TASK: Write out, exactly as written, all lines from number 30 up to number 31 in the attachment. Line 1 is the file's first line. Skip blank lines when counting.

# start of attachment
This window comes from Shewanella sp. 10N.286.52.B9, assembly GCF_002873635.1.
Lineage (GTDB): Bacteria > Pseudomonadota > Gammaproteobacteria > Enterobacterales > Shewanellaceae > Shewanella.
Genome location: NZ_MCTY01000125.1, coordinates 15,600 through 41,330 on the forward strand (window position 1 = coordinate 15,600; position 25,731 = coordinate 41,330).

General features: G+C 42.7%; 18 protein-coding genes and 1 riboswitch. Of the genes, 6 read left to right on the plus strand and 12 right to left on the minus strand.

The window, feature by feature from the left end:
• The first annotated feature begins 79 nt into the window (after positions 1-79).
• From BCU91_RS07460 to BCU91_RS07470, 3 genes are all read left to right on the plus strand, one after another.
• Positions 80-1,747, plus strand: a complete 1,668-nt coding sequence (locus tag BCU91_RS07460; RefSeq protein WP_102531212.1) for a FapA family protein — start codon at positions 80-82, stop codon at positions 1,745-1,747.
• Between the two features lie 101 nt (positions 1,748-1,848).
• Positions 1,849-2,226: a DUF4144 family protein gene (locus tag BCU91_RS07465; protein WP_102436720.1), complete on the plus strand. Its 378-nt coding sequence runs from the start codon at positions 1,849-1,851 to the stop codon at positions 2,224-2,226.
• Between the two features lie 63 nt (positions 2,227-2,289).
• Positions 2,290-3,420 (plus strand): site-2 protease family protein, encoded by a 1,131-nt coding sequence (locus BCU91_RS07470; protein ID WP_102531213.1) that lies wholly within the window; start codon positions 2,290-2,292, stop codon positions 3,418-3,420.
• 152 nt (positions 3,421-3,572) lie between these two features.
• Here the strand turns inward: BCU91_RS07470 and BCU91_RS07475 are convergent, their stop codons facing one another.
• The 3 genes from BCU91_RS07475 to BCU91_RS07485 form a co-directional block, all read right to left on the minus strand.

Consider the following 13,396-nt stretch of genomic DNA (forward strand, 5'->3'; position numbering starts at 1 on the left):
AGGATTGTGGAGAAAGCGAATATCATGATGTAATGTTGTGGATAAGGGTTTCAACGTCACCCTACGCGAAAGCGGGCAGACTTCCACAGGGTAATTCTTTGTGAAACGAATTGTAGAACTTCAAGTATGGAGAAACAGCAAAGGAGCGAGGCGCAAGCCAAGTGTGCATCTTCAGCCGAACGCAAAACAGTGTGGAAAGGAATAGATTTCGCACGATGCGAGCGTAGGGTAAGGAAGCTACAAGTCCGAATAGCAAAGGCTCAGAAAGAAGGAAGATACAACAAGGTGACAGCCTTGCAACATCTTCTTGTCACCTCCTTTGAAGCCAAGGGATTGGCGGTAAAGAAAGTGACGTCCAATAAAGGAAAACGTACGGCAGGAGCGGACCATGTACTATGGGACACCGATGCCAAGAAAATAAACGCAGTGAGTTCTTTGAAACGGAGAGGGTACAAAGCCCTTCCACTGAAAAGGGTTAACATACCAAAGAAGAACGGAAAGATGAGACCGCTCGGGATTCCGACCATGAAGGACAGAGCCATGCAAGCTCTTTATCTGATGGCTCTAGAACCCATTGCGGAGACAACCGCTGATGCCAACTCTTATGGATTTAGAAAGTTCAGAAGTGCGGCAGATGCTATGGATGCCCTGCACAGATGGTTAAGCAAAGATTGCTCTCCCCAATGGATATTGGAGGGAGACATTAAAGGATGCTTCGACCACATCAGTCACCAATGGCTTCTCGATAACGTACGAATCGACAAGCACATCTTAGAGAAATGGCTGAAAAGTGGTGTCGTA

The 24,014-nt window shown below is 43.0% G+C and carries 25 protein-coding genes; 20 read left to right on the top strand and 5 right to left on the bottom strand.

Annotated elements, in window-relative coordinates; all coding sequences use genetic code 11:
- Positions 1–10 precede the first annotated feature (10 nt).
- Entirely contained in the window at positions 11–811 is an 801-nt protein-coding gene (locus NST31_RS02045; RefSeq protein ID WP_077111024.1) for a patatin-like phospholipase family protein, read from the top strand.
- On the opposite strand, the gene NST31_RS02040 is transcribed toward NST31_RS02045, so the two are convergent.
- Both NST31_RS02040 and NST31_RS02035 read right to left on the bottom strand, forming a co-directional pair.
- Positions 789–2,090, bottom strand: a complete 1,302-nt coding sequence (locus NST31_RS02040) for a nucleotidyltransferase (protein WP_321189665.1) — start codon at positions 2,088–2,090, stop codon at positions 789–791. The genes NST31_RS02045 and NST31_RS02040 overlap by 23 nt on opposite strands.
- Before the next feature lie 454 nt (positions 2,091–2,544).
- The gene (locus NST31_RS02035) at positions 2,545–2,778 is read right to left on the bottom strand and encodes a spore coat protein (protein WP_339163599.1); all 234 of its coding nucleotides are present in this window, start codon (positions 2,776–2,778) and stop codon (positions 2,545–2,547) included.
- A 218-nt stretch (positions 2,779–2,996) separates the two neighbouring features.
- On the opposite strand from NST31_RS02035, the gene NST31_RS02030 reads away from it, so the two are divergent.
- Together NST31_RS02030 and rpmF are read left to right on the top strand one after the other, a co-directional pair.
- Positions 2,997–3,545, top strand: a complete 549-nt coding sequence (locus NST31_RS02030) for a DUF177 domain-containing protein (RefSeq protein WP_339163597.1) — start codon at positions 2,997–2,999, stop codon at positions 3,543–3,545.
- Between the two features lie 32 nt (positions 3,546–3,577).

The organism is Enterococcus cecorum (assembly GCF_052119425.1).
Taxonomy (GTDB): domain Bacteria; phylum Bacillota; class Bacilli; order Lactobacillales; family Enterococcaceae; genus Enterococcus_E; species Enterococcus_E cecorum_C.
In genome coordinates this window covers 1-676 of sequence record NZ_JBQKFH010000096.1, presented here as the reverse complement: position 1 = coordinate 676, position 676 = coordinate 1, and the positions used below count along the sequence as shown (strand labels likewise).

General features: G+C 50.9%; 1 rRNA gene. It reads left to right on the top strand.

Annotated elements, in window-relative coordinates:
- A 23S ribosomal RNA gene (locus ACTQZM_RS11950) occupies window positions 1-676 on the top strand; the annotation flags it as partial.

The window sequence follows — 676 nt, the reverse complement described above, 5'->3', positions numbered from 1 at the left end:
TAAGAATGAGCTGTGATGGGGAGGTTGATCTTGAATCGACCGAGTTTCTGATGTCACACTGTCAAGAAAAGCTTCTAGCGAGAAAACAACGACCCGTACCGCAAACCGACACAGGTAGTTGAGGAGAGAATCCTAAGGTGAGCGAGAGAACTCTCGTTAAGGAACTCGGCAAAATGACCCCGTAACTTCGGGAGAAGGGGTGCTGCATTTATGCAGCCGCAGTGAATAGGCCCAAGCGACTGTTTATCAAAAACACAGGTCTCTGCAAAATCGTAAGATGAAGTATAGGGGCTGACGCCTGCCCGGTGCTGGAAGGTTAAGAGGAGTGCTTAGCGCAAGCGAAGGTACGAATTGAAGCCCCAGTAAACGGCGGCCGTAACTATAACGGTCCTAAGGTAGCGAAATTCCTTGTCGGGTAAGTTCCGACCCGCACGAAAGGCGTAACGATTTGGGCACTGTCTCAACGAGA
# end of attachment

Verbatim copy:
- Positions 2,997–3,545, top strand: a complete 549-nt coding sequence (locus NST31_RS02030) for a DUF177 domain-containing protein (RefSeq protein WP_339163597.1) — start codon at positions 2,997–2,999, stop codon at positions 3,543–3,545.
- Between the two features lie 32 nt (positions 3,546–3,577).